I am currently working on the very last stage in the making of Kung Fu Lion, which will premiere at IFFR at the end of January and then be available in theaters from February 16. Kung Fu Lion is a story about the14-year-old Jimmy (played by Tyrell Williams), who practices kung fu. For the lion dance, which is performed out on the streets, he is determined to hold the head of the lion. But when his teacher, the sifu, announces the new crew, his dream comes crashing down. He has to make do with the tail end, while the talented newcomer Li Jié (Haye Lee) is given the coveted place. Jimmy does all he can to become number one and earn his place up front with the head. But this means he has to defeat a number of annoying bullies, convince the sifu of his qualities and, especially, overcome himself. Kung fu lion is an exciting film for young people about the challenges of growing up - which are easier to face when you're armed with the wisdom of the martial arts."

Did you suffer from the ‘black hole feeling’ after graduation?

"Definitely, but actually not only after my graduation. This is a recurring feeling that I have often encountered as a filmmaker over the years. It's part of the creative process in which projects sometimes come to a halt, are rejected or just come to a successful conclusion. As a result, you have to find the resilience to continue again and again. The idea for my latest film, soon to be released, was conceived 20 years ago. I had to send in my film plan several times, adjust it, and felt a lot of frustration each time it failed (just) to get a go from a broadcaster or fund. Looking back now, I think it just wasn't the right time for that film then, and now it is. In the end, it also just goes how it should go."


What kind of filmmaker are you?

"I make films with the goal of giving people heart. I want to show that despite all the painful moments, life is still worth living. In all my films there is a kind of positive, hopeful feeling to it. I don't want to be a filmmaker who is constantly confronting and waking people up. I choose to tell stories of hope, and hope to make the world a little more beautiful that way. I can marvel endlessly at the people and things around me and get a lot of inspiration for my films from this."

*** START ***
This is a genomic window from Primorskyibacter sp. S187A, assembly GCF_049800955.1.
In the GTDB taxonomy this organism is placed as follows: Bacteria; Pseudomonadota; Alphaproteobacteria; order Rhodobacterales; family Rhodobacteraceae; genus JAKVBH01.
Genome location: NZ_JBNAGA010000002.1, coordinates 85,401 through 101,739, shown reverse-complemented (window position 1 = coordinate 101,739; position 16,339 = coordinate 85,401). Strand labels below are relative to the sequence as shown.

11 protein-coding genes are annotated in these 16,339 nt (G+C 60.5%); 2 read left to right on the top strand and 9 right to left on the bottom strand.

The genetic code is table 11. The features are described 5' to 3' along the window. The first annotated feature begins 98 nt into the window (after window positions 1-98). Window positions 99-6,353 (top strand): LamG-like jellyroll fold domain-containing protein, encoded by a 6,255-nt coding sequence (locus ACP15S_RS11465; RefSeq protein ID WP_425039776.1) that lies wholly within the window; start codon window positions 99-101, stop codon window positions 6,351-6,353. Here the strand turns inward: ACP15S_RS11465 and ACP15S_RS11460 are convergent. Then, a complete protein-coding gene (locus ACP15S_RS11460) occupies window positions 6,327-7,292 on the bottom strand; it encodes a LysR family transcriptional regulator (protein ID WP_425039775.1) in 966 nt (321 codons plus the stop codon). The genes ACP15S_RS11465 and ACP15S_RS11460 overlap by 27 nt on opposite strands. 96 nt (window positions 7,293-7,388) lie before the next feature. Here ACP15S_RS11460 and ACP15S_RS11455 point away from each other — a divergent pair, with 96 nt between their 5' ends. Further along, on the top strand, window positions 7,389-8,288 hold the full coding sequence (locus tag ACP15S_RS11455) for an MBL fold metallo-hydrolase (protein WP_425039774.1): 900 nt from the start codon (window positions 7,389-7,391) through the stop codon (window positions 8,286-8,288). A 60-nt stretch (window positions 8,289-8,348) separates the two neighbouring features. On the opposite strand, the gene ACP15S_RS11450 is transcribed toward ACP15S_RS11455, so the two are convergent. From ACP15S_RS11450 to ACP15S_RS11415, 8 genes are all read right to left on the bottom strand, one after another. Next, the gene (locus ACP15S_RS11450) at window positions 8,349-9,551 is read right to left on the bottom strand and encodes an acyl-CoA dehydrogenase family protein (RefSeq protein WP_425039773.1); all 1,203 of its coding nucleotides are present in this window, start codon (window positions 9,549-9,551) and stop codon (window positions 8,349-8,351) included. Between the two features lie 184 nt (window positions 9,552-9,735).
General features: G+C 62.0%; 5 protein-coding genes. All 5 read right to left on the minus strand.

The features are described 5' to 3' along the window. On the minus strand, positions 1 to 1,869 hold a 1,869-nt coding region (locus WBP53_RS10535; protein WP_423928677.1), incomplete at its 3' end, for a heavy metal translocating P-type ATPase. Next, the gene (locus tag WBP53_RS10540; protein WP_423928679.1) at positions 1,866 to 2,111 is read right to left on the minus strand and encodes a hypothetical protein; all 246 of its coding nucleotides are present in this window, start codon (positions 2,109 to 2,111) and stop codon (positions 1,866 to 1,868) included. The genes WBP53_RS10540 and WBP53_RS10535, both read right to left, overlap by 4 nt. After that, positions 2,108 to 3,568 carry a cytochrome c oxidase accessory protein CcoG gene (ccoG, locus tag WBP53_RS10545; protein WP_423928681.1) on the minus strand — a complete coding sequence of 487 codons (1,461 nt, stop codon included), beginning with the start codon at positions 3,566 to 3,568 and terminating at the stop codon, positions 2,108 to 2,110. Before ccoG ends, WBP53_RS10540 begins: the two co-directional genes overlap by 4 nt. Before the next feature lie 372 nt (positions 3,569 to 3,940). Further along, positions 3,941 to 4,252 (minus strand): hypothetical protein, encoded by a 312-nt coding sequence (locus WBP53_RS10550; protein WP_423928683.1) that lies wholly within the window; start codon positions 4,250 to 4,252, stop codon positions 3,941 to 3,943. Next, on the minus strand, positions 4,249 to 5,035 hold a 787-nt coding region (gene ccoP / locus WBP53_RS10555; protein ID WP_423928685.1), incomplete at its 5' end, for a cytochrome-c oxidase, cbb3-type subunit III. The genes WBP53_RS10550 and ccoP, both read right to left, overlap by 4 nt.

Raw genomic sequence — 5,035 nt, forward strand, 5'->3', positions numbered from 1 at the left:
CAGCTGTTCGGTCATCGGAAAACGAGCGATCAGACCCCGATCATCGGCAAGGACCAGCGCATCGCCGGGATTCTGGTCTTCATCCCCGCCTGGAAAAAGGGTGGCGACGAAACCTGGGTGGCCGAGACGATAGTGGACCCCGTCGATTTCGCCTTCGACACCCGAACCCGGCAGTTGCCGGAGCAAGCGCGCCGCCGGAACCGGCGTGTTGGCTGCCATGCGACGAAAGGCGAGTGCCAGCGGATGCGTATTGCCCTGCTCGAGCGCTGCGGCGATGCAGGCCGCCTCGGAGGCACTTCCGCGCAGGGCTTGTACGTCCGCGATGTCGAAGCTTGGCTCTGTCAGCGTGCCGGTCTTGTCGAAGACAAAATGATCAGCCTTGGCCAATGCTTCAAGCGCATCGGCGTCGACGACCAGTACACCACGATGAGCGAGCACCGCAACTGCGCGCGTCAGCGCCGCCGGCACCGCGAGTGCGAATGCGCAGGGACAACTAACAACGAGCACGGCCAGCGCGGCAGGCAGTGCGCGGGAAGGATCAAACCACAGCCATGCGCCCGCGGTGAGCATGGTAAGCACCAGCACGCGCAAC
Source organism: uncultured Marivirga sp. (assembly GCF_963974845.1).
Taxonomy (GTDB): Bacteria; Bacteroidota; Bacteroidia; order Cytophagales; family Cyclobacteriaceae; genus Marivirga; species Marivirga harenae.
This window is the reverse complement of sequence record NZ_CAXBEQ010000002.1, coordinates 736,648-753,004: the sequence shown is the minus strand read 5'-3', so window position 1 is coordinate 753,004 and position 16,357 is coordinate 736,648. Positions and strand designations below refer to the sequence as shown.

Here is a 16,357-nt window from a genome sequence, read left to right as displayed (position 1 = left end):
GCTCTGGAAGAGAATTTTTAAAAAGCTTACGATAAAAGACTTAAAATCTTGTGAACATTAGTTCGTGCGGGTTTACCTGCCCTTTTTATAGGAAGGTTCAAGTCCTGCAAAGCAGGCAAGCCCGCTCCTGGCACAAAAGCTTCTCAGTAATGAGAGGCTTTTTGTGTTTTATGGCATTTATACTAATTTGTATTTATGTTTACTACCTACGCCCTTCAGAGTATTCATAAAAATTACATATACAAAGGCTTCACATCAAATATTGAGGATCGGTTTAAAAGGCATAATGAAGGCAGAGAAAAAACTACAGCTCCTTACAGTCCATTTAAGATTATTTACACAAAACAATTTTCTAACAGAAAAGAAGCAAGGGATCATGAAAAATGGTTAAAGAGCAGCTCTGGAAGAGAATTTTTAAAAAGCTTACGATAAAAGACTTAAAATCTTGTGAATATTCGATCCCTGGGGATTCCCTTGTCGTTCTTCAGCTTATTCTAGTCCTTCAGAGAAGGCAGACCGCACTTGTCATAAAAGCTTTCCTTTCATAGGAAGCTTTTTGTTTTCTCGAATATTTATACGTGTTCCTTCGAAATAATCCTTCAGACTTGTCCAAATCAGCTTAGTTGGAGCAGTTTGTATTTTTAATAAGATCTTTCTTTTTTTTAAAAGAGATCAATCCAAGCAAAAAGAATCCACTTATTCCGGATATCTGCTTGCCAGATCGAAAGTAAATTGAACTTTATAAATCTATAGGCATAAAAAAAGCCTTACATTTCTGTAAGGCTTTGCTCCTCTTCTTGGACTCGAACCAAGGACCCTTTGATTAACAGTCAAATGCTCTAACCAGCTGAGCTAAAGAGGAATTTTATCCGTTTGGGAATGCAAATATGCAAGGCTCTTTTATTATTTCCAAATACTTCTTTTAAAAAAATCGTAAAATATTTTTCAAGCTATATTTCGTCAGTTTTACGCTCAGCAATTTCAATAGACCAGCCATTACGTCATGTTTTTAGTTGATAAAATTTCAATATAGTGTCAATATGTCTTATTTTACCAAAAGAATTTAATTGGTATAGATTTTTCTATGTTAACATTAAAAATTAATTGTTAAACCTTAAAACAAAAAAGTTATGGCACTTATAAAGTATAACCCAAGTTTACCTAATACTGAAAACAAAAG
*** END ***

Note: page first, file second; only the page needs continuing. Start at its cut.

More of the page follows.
What is your favorite part of the process of making a film?

"There is something beautiful in all phases. In the conceptual phase, you are still completely free to come up with an idea. You then work this out in the research phase, which sometimes seems to last forever. Sometimes that's fun, but sometimes it's not. 

I love the shooting days, when everything comes together and you are working very hard with everyone on set to bring the idea to life. At that moment it's the most fun there is, but I wouldn't want to do it every day. There is also a lot of pressure and stress involved. For example, during the shooting days of Kung Fu Lion, which was shot during the winter season, we were fighting the clock every day. At five o'clock it was dark, so we couldn’t shoot anymore. 

I always find editing phase very confronting. Then you see what you've done, but also especially what you didn't do or could have done better. But the edit room is also where it is made, which is very beautiful. The film is actually reborn there. At a certain point you come to a point where you change everything, then bring back some things from your original idea and in the end you often come very close to what it should be. You shouldn't be afraid of that, it's part of the process. But it's not easy."


What was most valuable about your time at the academy, in retrospect?

"My fellow students. I learned a lot from them. I made many friendships, met special people and built a network. I still work with some of them, too. Above all, my time at the academy really laid a foundation of how I look at the world and how I relate to my surroundings."


What tip would you like to give to beginning filmmakers?

"In the theme of my last film; figure out what you want to become Kung Fu in. Kung Fu is more than a martial art, it's about mastery built on four pillars: attention, focus, love and discipline. My tip is to find your love first, and then devote your focus and discipline to this. Find what makes you run. There are endless ways to find your path. Look closely at yourself and what works for you.  In addition, it is important to go into your creating process without judgment, otherwise you will get in the way of both yourself and your creativity."